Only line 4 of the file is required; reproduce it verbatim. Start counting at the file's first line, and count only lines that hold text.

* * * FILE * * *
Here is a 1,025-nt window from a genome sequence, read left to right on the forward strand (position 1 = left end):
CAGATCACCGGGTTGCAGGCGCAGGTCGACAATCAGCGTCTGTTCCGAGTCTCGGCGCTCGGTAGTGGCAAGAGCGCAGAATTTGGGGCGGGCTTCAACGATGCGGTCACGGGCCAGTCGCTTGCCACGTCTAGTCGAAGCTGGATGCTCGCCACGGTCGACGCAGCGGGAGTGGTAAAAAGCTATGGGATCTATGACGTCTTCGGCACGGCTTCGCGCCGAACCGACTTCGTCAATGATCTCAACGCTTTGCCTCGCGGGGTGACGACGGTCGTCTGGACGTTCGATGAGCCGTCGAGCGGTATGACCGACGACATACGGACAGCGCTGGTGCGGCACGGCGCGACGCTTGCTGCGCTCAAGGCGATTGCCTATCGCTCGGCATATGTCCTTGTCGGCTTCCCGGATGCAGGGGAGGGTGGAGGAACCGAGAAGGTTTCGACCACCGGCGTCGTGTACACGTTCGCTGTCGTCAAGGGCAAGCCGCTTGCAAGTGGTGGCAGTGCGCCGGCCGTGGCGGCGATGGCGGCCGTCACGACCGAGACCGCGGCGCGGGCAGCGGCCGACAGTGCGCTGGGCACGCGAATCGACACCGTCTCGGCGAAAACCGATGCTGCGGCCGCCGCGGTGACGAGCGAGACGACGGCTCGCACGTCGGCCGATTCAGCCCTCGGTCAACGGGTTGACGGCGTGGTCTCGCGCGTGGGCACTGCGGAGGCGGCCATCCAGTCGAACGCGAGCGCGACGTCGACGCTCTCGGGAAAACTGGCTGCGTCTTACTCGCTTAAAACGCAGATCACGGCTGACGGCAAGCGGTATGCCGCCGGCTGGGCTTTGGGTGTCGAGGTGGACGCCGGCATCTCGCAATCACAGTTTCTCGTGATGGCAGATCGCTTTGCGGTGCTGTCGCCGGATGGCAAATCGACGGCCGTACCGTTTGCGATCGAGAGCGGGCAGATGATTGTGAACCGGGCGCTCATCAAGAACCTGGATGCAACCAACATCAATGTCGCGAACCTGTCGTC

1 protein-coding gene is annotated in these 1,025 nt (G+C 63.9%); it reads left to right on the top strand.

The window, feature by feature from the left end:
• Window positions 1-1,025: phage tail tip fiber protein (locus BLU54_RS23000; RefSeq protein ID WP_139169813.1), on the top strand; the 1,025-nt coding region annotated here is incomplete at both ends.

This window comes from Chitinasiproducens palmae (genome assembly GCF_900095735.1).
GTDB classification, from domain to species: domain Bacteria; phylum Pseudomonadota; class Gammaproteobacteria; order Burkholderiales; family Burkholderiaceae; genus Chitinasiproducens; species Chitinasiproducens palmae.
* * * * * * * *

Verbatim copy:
The window, feature by feature from the left end: